An exam is an exam, whether it’s on paper or on a screen. But there are a few more blessings than curses involved with taking exams in an online course – here’s ten of them:

  1. Play your lectures back at high speed

Though it won’t be the most sweet-sounding thing in the world, bumping up the playback speed button on recorded lectures is a great refresher before your exam, and a good way to find topics you want to review. Click on the tools icon on the player and select the playback speed tab to do this. Warning: people thinking you’re binge-watching Alvin and the Chipmunks is an occupational hazard.

  1. Condense and refine your notes

Just like a pencil, sharpen your notes leading up to the exam – go over the notes you’ve already written and hone them to a fine point. Try to distill them down to almost one word items so you know you know you’ve got it, you know?

  1. Make online study groups

 They say good things come in threes, so why not fours or fives? Use social media to create online study groups, where you can have a group chat to coordinate study times, a group Google Drive or Dropbox to share files, and group study sessions on Skype or Google Hangouts.

  1. Share a note document with classmates

This goes hand in hand with making online study groups. Share an online doc where you can all contribute your notes and make a super-note document. Leap higher learning in a single bound!

  1. Use CSAS Online exam prep workshop

Did you know the Centre for Student Academic Support has an online module to help prepare you for exams? Well now you do. The 45-minute long workshop offers guidance on study methods, test taking procedures, and how to manage test-taking anxiety. If you were going to spend 45 minutes sweating over how you should even start studying, this is where you should go first.

  1. Use Flashcards like StudyBlue/Anki

 Flashcard websites and software like StudyBlue and Anki are fantastic ways to flex your memory muscles. You can create your own deck of study cards with questions and concepts on the front and the answers on the back, or if you’re lucky you can use the search function on StudyBlue and discover that someone may have already made a deck for your course you can use.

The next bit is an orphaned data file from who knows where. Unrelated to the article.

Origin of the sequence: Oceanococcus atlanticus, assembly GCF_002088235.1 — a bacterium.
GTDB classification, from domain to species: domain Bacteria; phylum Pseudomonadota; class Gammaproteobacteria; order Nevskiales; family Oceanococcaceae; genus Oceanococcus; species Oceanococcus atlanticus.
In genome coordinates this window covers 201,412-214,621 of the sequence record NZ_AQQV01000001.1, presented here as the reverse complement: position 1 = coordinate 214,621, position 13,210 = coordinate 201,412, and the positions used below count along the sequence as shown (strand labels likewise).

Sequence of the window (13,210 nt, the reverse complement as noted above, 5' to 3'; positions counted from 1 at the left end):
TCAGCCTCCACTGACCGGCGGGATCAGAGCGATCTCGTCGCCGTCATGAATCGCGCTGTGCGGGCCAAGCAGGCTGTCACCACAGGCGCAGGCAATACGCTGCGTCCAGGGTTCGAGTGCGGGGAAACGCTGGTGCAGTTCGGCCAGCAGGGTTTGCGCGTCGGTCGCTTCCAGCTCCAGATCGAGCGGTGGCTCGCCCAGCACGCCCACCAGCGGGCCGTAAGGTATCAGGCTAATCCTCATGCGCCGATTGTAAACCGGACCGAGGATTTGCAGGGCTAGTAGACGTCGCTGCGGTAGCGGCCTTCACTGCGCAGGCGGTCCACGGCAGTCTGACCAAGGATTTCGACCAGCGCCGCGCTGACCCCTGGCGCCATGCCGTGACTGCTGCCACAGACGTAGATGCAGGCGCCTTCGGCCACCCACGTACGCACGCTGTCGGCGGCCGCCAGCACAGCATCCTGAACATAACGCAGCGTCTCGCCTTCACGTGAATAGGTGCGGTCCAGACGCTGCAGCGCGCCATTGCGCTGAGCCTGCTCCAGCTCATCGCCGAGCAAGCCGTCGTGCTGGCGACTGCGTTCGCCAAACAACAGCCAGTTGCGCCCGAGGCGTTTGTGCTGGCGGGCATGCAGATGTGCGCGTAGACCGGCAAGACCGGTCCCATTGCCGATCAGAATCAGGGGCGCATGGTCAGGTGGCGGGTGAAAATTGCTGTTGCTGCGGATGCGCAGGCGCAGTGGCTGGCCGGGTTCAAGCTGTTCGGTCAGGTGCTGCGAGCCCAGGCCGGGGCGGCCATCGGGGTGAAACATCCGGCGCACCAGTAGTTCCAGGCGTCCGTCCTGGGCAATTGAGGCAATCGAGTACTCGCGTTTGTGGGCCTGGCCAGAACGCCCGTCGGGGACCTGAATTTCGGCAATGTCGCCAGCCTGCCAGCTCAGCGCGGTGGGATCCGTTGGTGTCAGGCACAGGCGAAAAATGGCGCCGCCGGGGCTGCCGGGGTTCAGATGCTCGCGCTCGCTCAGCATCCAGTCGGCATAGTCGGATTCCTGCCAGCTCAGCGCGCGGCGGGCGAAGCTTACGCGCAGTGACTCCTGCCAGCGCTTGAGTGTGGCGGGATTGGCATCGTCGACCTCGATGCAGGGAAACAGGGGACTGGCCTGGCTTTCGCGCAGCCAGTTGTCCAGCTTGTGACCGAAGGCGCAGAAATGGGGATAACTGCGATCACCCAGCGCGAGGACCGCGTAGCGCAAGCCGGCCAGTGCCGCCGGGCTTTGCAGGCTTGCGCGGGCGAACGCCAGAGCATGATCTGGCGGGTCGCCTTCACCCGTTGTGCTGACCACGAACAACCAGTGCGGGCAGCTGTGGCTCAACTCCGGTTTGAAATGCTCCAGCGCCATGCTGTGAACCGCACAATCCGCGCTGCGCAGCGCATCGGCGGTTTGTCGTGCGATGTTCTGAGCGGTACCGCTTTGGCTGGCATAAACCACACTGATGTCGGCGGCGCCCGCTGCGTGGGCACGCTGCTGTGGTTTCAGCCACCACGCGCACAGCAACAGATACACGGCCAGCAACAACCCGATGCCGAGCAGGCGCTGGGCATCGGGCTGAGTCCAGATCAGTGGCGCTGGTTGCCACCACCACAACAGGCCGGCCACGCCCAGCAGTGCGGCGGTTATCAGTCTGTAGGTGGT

1. Schedule your study times

 It probably isn’t that shocking to hear that pouring hours’ worth of information into your head all at once, whether it’s watching lectures or speeding through study cards, isn’t the most productive way to study. Schedule study times in half-hour intervals – these short bursts maximize your attention span and give you the opportunity to take breaks when you need to.

  1. Ask your professor how they suggest studying for this exam

 This one can be a bit of a gamble, but you’d be surprised how many professors are willing to suggest methods of attacking the material they’ve assigned in ways you might never have considered before. What’s the worst that can happen you ask? A simple no from your professor.

  1. Pick questions from previous quizzes

 How many times have you seen the same or similar questions from previous tests and quizzes on your exams? Enough to think it’s probably a good idea to study your old tests and quizzes before you get to the final. Pick a few questions that really stood out to you from past tests and study them to get your mind in gear.

  1. Take breaks

 This one is a life saver, if done correctly. Allow your mind the time to wander when it needs to, just keep it on a short leash. An intentional five or ten minute break is great for productivity because you know you’re not supposed to be productive during that time – just remember the study clock is always ticking. Check out the Pomodoro Technique – it might work for you!

By Matthew Curtis, Fourth-Year Journalism, Carleton

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